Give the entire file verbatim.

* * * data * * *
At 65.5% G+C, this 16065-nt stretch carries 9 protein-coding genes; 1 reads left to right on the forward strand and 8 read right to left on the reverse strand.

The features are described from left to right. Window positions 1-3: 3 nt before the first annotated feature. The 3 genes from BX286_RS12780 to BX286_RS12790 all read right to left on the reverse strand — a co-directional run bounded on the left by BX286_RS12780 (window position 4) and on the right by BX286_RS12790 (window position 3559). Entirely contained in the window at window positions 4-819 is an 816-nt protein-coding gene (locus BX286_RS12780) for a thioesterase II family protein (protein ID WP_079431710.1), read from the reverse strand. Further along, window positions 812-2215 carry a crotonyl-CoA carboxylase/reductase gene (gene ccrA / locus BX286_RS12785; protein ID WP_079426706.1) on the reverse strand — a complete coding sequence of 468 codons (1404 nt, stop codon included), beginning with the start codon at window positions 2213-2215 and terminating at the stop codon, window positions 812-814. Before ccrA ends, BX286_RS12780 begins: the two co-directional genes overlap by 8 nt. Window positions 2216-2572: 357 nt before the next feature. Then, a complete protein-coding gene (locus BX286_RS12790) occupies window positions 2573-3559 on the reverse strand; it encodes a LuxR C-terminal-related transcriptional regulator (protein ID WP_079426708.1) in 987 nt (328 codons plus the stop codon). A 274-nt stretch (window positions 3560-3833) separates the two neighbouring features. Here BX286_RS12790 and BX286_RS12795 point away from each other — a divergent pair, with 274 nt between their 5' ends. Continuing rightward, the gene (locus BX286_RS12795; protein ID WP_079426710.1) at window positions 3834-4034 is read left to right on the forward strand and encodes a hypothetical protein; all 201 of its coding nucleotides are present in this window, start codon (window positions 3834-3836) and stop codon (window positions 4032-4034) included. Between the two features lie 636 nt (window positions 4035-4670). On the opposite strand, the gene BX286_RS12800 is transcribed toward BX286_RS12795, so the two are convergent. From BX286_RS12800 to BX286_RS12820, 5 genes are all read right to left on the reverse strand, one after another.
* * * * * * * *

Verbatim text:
At 65.5% G+C, this 16065-nt stretch carries 9 protein-coding genes; 1 reads left to right on the forward strand and 8 read right to left on the reverse strand.

The features are described from left to right. Window positions 1-3: 3 nt before the first annotated feature. The 3 genes from BX286_RS12780 to BX286_RS12790 all read right to left on the reverse strand — a co-directional run bounded on the left by BX286_RS12780 (window position 4) and on the right by BX286_RS12790 (window position 3559). Entirely contained in the window at window positions 4-819 is an 816-nt protein-coding gene (locus BX286_RS12780) for a thioesterase II family protein (protein ID WP_079431710.1), read from the reverse strand. Further along, window positions 812-2215 carry a crotonyl-CoA carboxylase/reductase gene (gene ccrA / locus BX286_RS12785; protein ID WP_079426706.1) on the reverse strand — a complete coding sequence of 468 codons (1404 nt, stop codon included), beginning with the start codon at window positions 2213-2215 and terminating at the stop codon, window positions 812-814. Before ccrA ends, BX286_RS12780 begins: the two co-directional genes overlap by 8 nt. Window positions 2216-2572: 357 nt before the next feature. Then, a complete protein-coding gene (locus BX286_RS12790) occupies window positions 2573-3559 on the reverse strand; it encodes a LuxR C-terminal-related transcriptional regulator (protein ID WP_079426708.1) in 987 nt (328 codons plus the stop codon). A 274-nt stretch (window positions 3560-3833) separates the two neighbouring features. Here BX286_RS12790 and BX286_RS12795 point away from each other — a divergent pair, with 274 nt between their 5' ends. Continuing rightward, the gene (locus BX286_RS12795; protein ID WP_079426710.1) at window positions 3834-4034 is read left to right on the forward strand and encodes a hypothetical protein; all 201 of its coding nucleotides are present in this window, start codon (window positions 3834-3836) and stop codon (window positions 4032-4034) included. Between the two features lie 636 nt (window positions 4035-4670). On the opposite strand, the gene BX286_RS12800 is transcribed toward BX286_RS12795, so the two are convergent. From BX286_RS12800 to BX286_RS12820, 5 genes are all read right to left on the reverse strand, one after another.